This is one of several events still to come between now and
Thanksgiving- and then we have several events on our calendar for December
as well. Click on the link below to take a look at all of the current
Canada has their 15th (or 16 depending on how you count) Case of BSE
~~~~~~~~~~~~~~~~~~~~~~~~~~~~~~~~~~~~~~~~~~On Monday afternoon, the Canadian Food Inspection Agency (CFIA) has confirmed bovine spongiform encephalopathy (BSE) in a seven-year-old dairy cow from British Columbia. No part of the animal's carcass entered the human food or animal feed systems.
This latest animal found with the brain wasting disease was born well after the feed ban that was clearly ignored by the Canadians- based on the fact that they continue to find these younger animals with the disease. This is the 16th case of BSE since 2003 if you include the dairy cow that came from Canada that was found in Washington state and was blamed on the US and cost our industry billions of dollars in lost revenue since that "cow that stole Christmas."
The feed ban from the late 1990s was further tightened in Canada in 2007- although the Canadians fully expect to find more cases of the disease for at least a few more years.
Forty Five Days and Counting- How are we doing with COOL?
~~~~~~~~~~~~~~~~~~~~~~~~~~~~~~~~~~~~~~~~~~OSU Livestock Marketing Economist Dr. Derrell Peel has penned an analysis on how we have done with COOL thus far since the date it was officially set into motion- October 1, 2008. We have all of what he has to say about this on our website- the link is below- but the bottom line seems to be that for producers, the record keeping element does not seem to be too horrible.
Peel writes "In Oklahoma, general indications are that COOL is not resulting in major difficulties for cattle producers. Most cattle auctions in the state are providing affidavit forms for their customers, usually as continuous affidavits which are filed with the auction. It is less clear that cattle buyers are aware that they need to be asking for COOL documentation for purchased cattle although in many cases the documentation is included in routine documentation of the transaction. In private treaty sales, both buyers and sellers need to make the effort to make sure that COOL documentation is passed from seller to buyer. The affidavits developed by the industry seem to be successful in minimizing the burden on producers to provide required COOL documentation. It remains to be seen how effective and complete the paper trail will be if and when there is an attempt or need to verify origin back to the producer from retail."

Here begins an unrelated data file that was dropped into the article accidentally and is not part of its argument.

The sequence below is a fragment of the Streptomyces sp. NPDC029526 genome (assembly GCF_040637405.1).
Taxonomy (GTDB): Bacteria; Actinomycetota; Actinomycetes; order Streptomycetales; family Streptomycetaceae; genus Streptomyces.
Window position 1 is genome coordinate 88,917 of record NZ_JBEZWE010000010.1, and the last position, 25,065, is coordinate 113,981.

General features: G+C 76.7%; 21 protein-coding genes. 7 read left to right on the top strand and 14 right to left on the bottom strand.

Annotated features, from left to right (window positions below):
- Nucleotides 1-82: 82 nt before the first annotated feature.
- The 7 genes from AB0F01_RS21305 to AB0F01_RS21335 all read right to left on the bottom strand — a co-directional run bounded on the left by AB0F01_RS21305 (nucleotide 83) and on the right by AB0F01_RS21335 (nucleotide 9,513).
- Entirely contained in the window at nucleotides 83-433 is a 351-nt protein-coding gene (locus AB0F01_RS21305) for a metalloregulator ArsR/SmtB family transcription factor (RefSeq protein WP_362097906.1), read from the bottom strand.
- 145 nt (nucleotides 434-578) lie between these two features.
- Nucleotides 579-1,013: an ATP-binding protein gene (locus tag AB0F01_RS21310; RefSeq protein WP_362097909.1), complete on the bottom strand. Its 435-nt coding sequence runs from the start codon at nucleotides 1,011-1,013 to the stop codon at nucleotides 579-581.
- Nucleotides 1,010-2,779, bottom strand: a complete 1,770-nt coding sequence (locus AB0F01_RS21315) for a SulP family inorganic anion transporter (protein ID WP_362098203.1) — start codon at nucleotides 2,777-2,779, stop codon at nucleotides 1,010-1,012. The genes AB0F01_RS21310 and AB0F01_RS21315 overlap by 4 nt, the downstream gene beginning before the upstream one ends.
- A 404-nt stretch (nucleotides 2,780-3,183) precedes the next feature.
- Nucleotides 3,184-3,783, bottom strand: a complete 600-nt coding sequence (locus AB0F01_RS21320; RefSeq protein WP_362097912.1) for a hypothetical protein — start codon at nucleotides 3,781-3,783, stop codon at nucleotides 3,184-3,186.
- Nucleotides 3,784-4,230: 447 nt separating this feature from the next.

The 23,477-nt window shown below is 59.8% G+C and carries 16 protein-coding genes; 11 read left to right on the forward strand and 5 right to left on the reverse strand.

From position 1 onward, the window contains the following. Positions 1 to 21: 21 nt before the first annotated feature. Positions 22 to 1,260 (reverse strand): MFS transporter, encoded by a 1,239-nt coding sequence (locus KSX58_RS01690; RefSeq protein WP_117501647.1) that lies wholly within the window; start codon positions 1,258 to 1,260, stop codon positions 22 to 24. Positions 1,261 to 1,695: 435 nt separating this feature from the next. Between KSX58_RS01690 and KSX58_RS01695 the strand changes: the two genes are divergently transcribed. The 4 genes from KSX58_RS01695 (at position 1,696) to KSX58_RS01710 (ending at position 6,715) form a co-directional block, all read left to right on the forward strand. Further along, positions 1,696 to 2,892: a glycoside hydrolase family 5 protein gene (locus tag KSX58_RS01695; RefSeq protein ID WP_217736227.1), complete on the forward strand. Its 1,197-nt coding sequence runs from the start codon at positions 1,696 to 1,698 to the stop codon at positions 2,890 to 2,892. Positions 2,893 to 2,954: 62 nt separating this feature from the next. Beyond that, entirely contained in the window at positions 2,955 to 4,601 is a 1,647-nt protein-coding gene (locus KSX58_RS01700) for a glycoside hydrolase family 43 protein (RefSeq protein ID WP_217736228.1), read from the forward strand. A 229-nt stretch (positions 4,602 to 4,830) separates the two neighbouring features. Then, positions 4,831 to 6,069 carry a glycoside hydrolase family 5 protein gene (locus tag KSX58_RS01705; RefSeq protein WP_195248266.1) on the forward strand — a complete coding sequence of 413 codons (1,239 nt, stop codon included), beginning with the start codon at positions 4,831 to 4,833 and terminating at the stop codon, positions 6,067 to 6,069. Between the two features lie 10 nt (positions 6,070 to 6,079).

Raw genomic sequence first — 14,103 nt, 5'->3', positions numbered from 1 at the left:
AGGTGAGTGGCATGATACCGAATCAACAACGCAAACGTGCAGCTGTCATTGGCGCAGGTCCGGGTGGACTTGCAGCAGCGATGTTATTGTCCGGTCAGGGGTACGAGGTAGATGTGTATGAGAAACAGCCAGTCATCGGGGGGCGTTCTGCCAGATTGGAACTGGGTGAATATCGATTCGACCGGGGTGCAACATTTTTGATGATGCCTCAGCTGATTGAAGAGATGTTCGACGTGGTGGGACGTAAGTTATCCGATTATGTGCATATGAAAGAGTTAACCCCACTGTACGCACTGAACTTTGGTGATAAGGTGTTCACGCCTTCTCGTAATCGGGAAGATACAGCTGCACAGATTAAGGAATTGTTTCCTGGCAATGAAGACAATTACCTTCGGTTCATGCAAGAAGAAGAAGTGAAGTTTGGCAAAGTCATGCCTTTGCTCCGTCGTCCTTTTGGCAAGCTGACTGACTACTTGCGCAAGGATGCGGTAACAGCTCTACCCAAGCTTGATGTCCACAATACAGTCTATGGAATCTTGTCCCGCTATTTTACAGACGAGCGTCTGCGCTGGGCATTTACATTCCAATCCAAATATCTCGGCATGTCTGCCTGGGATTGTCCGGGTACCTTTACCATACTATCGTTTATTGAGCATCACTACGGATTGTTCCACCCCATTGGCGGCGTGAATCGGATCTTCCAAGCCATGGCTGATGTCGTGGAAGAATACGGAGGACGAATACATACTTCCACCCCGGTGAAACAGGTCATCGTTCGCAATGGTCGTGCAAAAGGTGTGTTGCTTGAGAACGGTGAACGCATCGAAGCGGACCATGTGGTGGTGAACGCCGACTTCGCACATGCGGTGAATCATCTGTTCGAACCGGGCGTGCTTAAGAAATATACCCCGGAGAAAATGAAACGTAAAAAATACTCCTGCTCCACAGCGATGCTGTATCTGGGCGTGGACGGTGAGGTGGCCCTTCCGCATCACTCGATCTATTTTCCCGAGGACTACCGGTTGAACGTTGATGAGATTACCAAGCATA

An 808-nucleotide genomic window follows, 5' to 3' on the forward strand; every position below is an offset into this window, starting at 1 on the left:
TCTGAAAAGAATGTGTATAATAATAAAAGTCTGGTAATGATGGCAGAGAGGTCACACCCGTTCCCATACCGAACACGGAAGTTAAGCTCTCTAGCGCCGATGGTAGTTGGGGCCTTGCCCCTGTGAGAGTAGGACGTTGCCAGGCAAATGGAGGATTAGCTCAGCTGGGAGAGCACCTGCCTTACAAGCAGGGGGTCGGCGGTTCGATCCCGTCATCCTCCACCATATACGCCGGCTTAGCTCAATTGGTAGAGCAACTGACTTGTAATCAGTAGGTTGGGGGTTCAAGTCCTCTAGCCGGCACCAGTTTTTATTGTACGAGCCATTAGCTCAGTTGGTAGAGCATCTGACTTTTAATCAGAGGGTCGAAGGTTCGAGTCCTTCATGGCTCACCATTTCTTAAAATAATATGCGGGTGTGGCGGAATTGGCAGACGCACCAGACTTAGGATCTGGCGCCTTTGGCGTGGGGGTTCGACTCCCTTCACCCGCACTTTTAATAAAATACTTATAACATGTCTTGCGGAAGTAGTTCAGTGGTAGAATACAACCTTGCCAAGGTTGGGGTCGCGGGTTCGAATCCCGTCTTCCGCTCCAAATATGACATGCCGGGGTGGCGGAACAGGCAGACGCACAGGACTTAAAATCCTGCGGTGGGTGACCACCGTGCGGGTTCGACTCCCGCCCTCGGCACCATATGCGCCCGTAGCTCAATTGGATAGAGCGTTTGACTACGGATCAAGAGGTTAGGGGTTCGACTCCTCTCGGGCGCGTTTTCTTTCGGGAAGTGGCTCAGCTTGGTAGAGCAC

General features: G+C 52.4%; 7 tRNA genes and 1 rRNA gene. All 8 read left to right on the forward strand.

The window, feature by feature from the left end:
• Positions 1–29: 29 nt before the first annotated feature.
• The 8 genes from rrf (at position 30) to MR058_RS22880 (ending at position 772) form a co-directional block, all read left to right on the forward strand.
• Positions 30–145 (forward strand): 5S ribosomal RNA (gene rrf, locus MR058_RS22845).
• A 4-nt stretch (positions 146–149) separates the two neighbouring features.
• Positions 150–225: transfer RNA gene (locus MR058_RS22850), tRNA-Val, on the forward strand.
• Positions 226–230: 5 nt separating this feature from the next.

He also talks about the retail side of COOL and how it is developing- to see that click on the link below.
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Let's Check the Markets!
~~~~~~~~~~~~~~~~~~~~~~~~~~~~~~~~~~~~~~~~~~There was a BIG run of cattle on Monday at the Oklahoma National Stockyards in Oklahoma City, with 14,500 the official estimate. Prices were cheaper- steer calves $2 to $5 lower and yearlings down $3 to $5 per hundredweight. Five to six hundred pound steer calves sold from $100 to $114.50, while yearlings seven hundred to eight pounds came in at $95 to $98.50. Click here for the full report on the Monday Oklahoma City cattle run.
Here are some links we will leave in place on an ongoing basis- Click
on the name of the report to go to that link: